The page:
I covered this in my last two posts, but the Spek language that I’ve been slowly working on over the past few months is based on the Axum programming language originally developed by Microsoft about five years ago. I’ve been making changes to the Axum language’s grammar after spending a couple of weeks painstakingly trying to recreate it. The area I’m working to change at the moment are channels and ports.

To recap where we are: channel patterns are entirely out, channel ports have been updated, channel functions just came back from vacation, and a couple of feature ideas for channels in the future to share.Continue reading

I covered this a bit in my last post, but the Spek language that I’ve been slowly working on over the past few months is based on the Axum programming language originally developed by Microsoft about five years ago. I’ve been making changes to the Axum language’s grammar after spending a couple of weeks painstakingly trying to recreate it. The area I’m working to change at the moment are channels and ports.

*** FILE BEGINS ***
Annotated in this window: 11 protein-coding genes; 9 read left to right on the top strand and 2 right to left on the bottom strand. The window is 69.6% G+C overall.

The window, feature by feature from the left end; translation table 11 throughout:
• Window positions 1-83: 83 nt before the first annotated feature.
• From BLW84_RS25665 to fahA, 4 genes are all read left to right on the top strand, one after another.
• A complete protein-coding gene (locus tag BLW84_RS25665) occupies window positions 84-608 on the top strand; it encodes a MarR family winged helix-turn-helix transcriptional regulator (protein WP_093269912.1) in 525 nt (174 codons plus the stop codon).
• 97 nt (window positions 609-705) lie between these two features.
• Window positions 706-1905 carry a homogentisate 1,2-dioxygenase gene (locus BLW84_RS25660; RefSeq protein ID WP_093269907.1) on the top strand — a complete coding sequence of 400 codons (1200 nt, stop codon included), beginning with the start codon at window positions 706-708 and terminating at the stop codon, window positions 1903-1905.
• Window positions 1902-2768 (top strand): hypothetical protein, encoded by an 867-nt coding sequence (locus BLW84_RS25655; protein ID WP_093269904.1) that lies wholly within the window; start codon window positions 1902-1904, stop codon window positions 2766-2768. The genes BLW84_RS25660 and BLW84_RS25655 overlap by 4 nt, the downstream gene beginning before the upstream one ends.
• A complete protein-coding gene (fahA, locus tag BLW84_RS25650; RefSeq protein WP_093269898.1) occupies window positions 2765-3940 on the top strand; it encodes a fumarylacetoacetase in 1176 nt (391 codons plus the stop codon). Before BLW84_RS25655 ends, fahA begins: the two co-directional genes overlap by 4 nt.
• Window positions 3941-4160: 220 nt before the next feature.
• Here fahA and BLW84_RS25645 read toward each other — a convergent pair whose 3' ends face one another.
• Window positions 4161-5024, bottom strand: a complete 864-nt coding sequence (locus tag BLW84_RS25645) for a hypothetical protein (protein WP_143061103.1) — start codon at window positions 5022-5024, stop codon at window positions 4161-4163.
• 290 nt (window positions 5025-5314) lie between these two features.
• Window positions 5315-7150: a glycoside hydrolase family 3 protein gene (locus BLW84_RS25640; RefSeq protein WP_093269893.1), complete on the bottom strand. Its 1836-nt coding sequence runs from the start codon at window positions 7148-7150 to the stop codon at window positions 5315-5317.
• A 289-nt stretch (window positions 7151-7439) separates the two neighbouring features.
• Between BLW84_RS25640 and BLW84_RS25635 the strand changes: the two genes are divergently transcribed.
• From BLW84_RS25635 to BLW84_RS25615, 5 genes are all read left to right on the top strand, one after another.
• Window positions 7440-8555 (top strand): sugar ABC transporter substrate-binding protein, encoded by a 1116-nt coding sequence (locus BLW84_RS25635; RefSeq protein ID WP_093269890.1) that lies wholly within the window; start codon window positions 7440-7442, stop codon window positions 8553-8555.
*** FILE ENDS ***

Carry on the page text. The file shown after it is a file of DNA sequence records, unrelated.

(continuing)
To recap where we are: channel patterns are entirely out and channel functions are on holiday until further notice.Continue reading

I haven’t touched the Spek project in a few weeks and decided to give it some attention tonight. In playing with Java, Ruby, Python, and Node.js over the past couple of months, I’ve wondered what sort of additional syntax or overall languages changes I should consider before finishing the grammar.

The Spek language is pretty much a duplicate of the Axum language developed by Microsoft back in 2009. I’ve only made a really small change to the syntax for how a developer would interact with a channel and possible network operators, but the rest of the language is exactly the same so far.Continue reading